Friday, April 07, 2006

06.14 Never Let Me Go by Kazuo Ishiguro

ishiguro_c

Never Let Me Go by Kazuo Ishiguro
Hardcover, Knopf 2005


Things have been a little slow here at 50 Books Central but I am starting to get back in to the flow.

The only prior knowledge that I had of Ishiguro's work was having seen the film Remains Of The Day quite a few years ago. I appreciated the restrained use of the typical British reserve combined with a certain depth of emotion but I had little interest in exploring further this author's work. The reason I took a chance with this book was that it had been written he had used some conventions of speculative fiction in the novel.

The story is told from the first person of Kathy H, a young woman initially enrolled in what appears to be a stereotypical British boarding school. Her story flashes back and forth from her perspective as a young adult through her school years. Primarily, it concerns her interactions and relationship with two of her closest friends at Hailsham, the school. The boarding school is fairly representative of what you might expect at first. The teachers are refered to as Guardians and the syllabus seems strongly devoted to artistic studies. Over time you come to realize (as do the children) that the students are being specially groomed for a what they call a "donation". They are kept from any contact with the outside world and many cryptic hints and rumours abound as to what their eventual fate will be. This atmosphere ultimately creates a student who is emotionally repressed and naive yet perfectly willing to be subjected to a fate over which they have no control.

You will note that I have been dancing around explicitly outlining what the true purpose of these kids is. Most reviews I've read give away this plot point but I think that coming across it oneself in the narrative makes the book much better even though the issue is used only peripherally.

Ishiguro uses a style of writing that, while driving the narrative along, seemed somewhat clunky to me. He flits from anecdote to anecdote by ending a paragraph or chapter with something along the lines of "I'm looking at them in the light of what came later - particularly what happened that day at the pavilion while we were sheltering from the downpour." And then on we go to the tale of that day. Perhaps clunky is the wrong word but at the very least it becomes repetitive.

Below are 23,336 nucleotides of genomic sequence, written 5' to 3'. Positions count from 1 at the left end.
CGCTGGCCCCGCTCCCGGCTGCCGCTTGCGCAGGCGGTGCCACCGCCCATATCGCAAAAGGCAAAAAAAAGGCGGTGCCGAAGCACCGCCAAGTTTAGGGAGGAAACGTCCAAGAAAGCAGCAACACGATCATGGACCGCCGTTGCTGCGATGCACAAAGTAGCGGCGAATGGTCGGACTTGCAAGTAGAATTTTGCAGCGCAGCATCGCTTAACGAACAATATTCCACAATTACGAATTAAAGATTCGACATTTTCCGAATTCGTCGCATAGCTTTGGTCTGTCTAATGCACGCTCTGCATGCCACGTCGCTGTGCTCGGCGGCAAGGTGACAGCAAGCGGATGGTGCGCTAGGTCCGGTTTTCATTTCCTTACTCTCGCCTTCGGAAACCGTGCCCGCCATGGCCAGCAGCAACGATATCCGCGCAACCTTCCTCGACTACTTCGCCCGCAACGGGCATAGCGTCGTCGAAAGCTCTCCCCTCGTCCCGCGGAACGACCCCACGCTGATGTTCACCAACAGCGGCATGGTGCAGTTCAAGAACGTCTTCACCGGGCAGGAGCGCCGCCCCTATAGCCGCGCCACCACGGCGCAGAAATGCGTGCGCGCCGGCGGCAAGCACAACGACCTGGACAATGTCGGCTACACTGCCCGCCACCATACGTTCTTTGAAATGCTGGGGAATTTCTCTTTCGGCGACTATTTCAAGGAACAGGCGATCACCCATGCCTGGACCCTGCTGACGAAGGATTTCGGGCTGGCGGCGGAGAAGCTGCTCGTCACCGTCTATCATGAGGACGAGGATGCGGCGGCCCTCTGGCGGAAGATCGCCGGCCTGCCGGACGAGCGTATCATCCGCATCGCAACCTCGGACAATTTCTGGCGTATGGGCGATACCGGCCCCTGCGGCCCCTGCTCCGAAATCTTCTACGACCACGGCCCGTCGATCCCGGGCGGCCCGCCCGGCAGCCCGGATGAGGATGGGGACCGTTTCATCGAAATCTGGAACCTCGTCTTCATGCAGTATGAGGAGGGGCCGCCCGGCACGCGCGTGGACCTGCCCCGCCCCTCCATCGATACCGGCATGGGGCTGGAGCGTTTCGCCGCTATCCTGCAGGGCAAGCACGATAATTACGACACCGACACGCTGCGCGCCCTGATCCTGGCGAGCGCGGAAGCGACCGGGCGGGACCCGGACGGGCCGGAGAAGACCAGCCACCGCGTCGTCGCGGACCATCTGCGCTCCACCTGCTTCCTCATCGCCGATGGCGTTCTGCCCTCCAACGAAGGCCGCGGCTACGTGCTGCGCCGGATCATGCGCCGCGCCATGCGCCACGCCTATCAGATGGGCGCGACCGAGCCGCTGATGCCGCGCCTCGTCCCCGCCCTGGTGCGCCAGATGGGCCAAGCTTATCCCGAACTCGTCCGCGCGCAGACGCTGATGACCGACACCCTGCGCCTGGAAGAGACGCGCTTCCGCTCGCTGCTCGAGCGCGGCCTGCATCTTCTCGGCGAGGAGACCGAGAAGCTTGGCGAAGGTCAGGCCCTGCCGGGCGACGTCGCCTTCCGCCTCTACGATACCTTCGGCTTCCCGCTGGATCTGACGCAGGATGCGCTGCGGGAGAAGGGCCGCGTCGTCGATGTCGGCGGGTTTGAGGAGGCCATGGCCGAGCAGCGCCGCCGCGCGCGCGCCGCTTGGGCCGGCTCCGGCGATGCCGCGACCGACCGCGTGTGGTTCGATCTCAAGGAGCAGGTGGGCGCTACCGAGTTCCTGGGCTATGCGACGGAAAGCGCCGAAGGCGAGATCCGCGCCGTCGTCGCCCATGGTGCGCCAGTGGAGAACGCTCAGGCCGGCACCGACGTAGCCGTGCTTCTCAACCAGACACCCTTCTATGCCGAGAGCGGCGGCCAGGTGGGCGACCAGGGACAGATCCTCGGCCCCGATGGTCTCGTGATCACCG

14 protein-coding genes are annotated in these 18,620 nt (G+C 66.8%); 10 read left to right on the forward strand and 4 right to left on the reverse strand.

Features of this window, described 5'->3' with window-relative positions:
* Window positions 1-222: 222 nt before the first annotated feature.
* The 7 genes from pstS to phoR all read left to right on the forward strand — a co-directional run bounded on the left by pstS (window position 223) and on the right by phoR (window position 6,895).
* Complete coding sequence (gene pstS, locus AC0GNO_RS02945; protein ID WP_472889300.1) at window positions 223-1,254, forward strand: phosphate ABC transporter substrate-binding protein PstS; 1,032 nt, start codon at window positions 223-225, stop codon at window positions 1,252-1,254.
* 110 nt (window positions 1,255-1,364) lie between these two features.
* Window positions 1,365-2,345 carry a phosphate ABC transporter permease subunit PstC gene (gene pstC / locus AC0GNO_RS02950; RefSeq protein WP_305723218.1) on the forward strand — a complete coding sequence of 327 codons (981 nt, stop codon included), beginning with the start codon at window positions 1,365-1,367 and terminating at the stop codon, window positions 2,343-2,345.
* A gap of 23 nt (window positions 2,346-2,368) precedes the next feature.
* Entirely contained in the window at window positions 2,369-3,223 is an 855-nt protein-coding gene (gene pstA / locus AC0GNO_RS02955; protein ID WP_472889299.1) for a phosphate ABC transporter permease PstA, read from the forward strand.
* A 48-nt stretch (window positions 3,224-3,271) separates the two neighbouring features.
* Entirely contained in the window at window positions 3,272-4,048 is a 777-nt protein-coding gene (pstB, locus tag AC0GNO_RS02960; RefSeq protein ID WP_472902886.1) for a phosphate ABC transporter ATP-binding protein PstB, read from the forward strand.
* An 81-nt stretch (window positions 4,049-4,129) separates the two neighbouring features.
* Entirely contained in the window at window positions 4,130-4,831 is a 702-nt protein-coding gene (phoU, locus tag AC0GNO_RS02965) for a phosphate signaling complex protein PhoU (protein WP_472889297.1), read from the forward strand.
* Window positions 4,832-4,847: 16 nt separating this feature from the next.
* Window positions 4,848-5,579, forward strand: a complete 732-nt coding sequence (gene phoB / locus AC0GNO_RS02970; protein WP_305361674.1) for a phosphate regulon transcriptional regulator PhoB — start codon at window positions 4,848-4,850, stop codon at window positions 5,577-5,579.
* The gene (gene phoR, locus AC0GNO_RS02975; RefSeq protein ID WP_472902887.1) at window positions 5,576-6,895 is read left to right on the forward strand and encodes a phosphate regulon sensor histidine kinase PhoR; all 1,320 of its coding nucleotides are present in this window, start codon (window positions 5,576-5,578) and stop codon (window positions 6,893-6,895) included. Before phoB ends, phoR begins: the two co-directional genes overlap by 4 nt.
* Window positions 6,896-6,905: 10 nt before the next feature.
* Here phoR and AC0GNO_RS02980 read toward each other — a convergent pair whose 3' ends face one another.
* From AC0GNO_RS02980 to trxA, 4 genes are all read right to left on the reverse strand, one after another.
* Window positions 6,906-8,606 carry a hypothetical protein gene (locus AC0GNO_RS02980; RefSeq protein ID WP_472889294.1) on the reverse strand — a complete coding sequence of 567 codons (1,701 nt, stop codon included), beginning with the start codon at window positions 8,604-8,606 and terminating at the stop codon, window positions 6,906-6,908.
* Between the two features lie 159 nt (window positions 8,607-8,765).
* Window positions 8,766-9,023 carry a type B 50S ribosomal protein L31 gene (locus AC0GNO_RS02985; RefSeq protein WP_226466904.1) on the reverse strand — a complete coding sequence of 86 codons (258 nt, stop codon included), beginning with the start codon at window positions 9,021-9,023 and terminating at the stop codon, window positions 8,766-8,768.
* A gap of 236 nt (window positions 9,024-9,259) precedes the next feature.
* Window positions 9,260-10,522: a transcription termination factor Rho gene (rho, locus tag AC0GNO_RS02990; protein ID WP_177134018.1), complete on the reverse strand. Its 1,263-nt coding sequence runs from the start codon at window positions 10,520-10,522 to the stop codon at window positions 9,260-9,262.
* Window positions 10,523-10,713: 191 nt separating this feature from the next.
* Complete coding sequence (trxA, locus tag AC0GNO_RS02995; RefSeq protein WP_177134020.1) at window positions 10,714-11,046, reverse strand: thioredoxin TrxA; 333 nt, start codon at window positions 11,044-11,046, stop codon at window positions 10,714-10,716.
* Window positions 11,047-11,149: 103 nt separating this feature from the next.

In the end though, I really became caught up in the small yet complex emotional difficulties that the characters are forced in to because of their unique role in society. The author writes confidently and skillfully. It is a novel that would be well suited towards a discussion group or a book club if that is your thing.

3 comments:

beemused said...

The first review I read gave away the purpose of what the children were being groomed for, but by the same token, that's what made me curious about the book in the first place.

Otherwise, I've never been really drawn to Ishiguro's books before.

Buzby said...

I have read Remains of the Day but have never made it throug another of his books. You are right about his writing style, maybe not klunky, but it is not quite as welcoming as it could be.

Olman Feelyus said...

I too have read only Remains of the Day. I was hoping for a rich look at the relationship between the butler and the master, sort of a serious Wooster & Jeeves and that's sort of what I got but it was a bit more personal and melancholy (and maybe that is what a serious W & J would be) than what I would have found enjoyable. When I start to read english books again, I will pick this up in time, though. I like the idea of the world from the (spoiler) point of view and your review makes it sound like I too would enjoy getting caught up in the minutae.